In the Arab Spring, Watch Turkey
Jason Pack, NY Times »
To investigate how these changing dynamics are seen by actors within the region, one of us (Jason Pack) spent his Christmas holidays in Erbil, the capital of the Kurdistan Regional Government, or K.R.G., in Iraq. Following the U.S. withdrawal from Iraq, K.R.G. officials bemoaned their need of a regional patron to protect them from dominance by Baghdad.
Landlocked Iraqi Kurdistan also needs a conduit to export its oil to the West. The only country that can fulfill both roles is Turkey. That is why K.R.G. officials, instead of supporting their ethnic brethren inside Turkey, have often sided with Ankara against the separatist Kurdistan Workers’ Party, or P.K.K.
All this explains why the bombing on Dec. 28, in which the Turks killed 35 Kurdish smugglers whom they mistook for terrorists, provoked little outrage in Iraqi Kurdistan. On the streets of Erbil there are no signs of protests against Turkey. Instead, one notices Turkey’s ubiquitous presence in the form of construction, investment, consumer goods and tourists… >continue<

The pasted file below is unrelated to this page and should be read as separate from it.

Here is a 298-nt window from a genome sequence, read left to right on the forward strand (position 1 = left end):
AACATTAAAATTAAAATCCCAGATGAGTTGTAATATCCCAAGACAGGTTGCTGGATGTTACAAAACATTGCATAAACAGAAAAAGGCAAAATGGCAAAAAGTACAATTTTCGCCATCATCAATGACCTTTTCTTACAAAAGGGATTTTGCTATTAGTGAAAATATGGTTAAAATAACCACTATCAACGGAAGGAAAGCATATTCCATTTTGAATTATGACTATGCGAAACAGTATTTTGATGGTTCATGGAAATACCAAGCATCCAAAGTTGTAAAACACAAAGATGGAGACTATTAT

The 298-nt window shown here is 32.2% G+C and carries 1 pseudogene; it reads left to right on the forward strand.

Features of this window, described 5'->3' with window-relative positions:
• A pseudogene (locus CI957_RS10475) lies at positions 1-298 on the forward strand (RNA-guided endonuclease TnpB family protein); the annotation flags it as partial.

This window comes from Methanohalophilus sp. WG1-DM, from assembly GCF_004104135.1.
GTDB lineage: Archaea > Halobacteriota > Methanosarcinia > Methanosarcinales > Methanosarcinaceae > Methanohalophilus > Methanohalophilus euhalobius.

Just one interesting dimension highlighted in Jason Pack’s piece. Turkish plays to leverage an emerging image as role model in the region may become a big story in 2012. Erdogon and Davutoglu show all signs of being extremely adroit statesmen. The crucible could well be Syria, where Turkey appears to strain toward a post Assad scenario where Iran is not necessarily cut out of the scene. The situation ostensibly puts Turkey on a collision course with Iran - but more pragmatic dimensions likely swirl below the surface. Already we see Turkey refusing to play the dominant Western line on Iran sanctions.
Direct military intervention in a Syrian civil war, with Turkey playing a lead role, is likely viewed as a worst case scenario. But don’t be surprised if a neo-Ottoman surge risks the charge of “adventurism”, playing its hand amidst a decaying post-colonial & post-cold-war scene. See also:
The Sultan of Istancool | Turkey’s Rules | Triumphant Turkey?
Perry’s Last Gaffe
photo: AFP/Der Spiegel interpolated